At the lookout spot, I stop. I like to stand here and gaze down at the waves and listen to the sound of the water crashing against the bottom of the cliff. There’s something mesmerizing about the way the water rolls up into curls of white and then rolls back out again.
I’m not thinking about anything dire. It’s just peaceful, that’s all.
I step back, noticing I’m too close to the edge. You have to be careful. Every year, there’s always a referendum or something like that to put in a guardrail, but it gets shot down. Instead, there are signs posted with figures midtumble, surrounded by a spray of pebbles, and Watch Your Step, and a broken fence.
I will miss the sea when I finally get me and my mom out of here. I don’t know where I’ll take us, but it has to be far from this place. Somewhere he can’t bother us ever again.
I slip my headphones back on, turn around, check carefully before crossing the highway. The road’s super curvy around here, and who knows who might be driving too fast on Hallow­een night. I need to stay by the woodside to be safe.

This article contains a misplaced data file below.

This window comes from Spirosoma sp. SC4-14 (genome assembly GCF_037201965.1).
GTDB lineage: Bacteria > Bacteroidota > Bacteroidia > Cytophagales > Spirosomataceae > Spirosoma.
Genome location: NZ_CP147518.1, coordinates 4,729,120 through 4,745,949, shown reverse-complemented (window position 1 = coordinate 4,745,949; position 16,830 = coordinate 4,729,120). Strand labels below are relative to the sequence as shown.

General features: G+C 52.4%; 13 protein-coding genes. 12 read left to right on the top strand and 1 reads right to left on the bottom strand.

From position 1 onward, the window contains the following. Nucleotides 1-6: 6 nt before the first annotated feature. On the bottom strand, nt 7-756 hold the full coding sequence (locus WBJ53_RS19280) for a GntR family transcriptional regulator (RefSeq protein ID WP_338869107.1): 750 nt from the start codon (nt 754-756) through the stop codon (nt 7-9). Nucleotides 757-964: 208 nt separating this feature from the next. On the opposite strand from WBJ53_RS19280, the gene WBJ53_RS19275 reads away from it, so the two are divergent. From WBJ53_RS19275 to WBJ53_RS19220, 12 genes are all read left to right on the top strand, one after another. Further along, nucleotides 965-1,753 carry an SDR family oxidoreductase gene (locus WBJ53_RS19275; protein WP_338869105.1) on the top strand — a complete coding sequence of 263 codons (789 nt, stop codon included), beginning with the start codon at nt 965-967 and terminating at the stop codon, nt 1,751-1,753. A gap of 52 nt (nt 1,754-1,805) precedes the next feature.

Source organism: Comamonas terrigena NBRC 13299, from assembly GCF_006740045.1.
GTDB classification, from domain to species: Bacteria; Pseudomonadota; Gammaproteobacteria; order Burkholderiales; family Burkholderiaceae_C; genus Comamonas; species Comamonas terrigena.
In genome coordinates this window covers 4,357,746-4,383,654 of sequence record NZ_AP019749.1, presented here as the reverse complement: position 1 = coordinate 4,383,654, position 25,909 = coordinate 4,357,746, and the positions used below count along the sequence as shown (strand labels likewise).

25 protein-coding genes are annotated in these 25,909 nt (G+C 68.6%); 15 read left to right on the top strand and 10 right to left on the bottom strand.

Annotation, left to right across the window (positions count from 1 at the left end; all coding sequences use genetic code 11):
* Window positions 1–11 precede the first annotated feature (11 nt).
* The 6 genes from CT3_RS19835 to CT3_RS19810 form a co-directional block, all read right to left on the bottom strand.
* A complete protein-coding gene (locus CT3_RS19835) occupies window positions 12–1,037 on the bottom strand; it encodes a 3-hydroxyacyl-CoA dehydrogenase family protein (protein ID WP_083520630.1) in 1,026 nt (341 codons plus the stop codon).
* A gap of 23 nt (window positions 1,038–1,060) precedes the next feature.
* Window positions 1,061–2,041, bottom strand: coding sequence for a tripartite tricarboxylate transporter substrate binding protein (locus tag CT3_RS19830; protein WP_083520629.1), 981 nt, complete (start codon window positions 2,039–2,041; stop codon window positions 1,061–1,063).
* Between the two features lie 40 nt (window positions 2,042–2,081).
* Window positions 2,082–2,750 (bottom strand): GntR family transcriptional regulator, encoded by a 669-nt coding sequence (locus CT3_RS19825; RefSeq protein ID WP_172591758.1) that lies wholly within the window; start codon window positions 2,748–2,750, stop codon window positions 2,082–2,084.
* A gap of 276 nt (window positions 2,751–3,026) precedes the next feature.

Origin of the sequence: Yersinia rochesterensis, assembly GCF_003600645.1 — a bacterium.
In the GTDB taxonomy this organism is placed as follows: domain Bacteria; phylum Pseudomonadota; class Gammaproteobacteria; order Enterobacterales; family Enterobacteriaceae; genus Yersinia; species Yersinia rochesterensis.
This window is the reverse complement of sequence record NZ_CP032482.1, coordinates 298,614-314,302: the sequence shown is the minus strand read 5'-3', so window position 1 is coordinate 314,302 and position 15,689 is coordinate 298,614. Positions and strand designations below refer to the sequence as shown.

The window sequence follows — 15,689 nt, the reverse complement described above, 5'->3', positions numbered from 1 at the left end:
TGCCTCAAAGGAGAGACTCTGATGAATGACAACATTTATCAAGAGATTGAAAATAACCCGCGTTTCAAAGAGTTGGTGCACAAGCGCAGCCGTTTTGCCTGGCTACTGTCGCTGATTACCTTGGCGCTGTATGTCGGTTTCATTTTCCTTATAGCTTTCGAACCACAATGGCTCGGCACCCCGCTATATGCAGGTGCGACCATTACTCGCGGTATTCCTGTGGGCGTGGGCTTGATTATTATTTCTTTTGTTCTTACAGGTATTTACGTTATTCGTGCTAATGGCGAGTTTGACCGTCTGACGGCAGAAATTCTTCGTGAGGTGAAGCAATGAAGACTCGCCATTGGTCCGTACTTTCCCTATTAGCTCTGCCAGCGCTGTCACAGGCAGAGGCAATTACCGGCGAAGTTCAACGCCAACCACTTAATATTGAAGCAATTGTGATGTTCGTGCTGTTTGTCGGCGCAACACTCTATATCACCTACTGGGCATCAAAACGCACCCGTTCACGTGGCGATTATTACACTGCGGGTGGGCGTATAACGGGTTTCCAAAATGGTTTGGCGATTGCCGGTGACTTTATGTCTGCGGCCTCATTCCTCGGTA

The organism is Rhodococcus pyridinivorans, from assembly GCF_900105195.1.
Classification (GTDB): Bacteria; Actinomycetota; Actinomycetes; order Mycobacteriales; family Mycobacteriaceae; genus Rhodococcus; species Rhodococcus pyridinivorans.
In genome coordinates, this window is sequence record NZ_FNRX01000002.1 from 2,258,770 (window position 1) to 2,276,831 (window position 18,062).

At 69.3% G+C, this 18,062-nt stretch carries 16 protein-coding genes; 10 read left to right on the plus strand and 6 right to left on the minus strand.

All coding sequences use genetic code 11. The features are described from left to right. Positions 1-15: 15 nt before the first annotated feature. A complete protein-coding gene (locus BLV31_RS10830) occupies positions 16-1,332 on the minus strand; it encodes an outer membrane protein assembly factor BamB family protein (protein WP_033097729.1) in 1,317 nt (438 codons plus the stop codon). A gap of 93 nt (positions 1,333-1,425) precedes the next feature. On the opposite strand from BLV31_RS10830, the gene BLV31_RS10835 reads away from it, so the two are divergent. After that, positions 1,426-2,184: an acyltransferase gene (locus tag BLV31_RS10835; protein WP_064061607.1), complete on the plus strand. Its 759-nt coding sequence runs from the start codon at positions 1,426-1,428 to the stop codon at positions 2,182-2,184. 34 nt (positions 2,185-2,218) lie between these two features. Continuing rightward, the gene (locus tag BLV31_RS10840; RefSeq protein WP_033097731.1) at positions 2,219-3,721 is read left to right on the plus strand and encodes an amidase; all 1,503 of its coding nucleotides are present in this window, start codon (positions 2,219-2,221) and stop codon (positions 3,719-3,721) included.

A horn blares and I jump back, my heart racing.
A silvery car whizzes past, southbound. Is that Alice Ogilvie driving like a bat out of hell? I could only make out waves of blond hair, but it looked like her car.
What would Alice be doing out? Her friends hate her. And she should be, you know, reading about Icarus. Oh well. It’s not my fault if she doesn’t study, I tell myself. I’m glad I’m getting paid, no matter what happens with her grades.